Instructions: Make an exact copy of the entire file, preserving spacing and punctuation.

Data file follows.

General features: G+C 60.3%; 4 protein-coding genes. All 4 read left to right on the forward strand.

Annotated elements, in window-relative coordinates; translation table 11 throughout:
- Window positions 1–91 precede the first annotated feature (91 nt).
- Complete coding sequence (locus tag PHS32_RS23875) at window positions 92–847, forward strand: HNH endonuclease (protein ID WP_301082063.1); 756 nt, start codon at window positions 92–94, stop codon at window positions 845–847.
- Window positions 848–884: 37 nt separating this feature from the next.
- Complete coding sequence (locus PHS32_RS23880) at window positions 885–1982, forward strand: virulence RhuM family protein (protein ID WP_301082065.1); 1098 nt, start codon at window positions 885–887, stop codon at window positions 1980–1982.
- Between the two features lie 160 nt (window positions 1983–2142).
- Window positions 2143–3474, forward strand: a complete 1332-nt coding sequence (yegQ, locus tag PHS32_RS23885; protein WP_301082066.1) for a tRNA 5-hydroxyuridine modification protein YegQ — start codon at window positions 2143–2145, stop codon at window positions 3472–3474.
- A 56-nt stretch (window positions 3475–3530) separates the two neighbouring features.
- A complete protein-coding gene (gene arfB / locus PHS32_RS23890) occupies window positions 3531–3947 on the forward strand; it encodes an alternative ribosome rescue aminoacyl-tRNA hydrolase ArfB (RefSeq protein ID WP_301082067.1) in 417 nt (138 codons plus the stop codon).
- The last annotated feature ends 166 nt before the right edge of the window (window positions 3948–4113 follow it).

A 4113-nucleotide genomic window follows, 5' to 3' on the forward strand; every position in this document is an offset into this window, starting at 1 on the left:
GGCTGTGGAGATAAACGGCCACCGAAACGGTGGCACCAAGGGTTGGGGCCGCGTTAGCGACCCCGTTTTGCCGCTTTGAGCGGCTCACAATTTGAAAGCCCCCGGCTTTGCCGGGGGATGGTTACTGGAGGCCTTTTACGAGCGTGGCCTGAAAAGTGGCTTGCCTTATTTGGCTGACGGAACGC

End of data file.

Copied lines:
General features: G+C 60.3%; 4 protein-coding genes. All 4 read left to right on the forward strand.

Annotated elements, in window-relative coordinates; translation table 11 throughout:
- Window positions 1–91 precede the first annotated feature (91 nt).
- Complete coding sequence (locus tag PHS32_RS23875) at window positions 92–847, forward strand: HNH endonuclease (protein ID WP_301082063.1); 756 nt, start codon at window positions 92–94, stop codon at window positions 845–847.
- Window positions 848–884: 37 nt separating this feature from the next.
- Complete coding sequence (locus PHS32_RS23880) at window positions 885–1982, forward strand: virulence RhuM family protein (protein ID WP_301082065.1); 1098 nt, start codon at window positions 885–887, stop codon at window positions 1980–1982.
- Between the two features lie 160 nt (window positions 1983–2142).
- Window positions 2143–3474, forward strand: a complete 1332-nt coding sequence (yegQ, locus tag PHS32_RS23885; protein WP_301082066.1) for a tRNA 5-hydroxyuridine modification protein YegQ — start codon at window positions 2143–2145, stop codon at window positions 3472–3474.
- A 56-nt stretch (window positions 3475–3530) separates the two neighbouring features.
- A complete protein-coding gene (gene arfB / locus PHS32_RS23890) occupies window positions 3531–3947 on the forward strand; it encodes an alternative ribosome rescue aminoacyl-tRNA hydrolase ArfB (RefSeq protein ID WP_301082067.1) in 417 nt (138 codons plus the stop codon).
- The last annotated feature ends 166 nt before the right edge of the window (window positions 3948–4113 follow it).

A 4113-nucleotide genomic window follows, 5' to 3' on the forward strand; every position in this document is an offset into this window, starting at 1 on the left:
GGCTGTGGAGATAAACGGCCACCGAAACGGTGGCACCAAGGGTTGGGGCCGCGTTAGCGACCCCGTTTTGCCGCTTTGAGCGGCTCACAATTTGAAAGCCCCCGGCTTTGCCGGGGGATGGTTACTGGAGGCCTTTTACGAGCGTGGCCTGAAAAGTGGCTTGCCTTATTTGGCTGACGGAACGC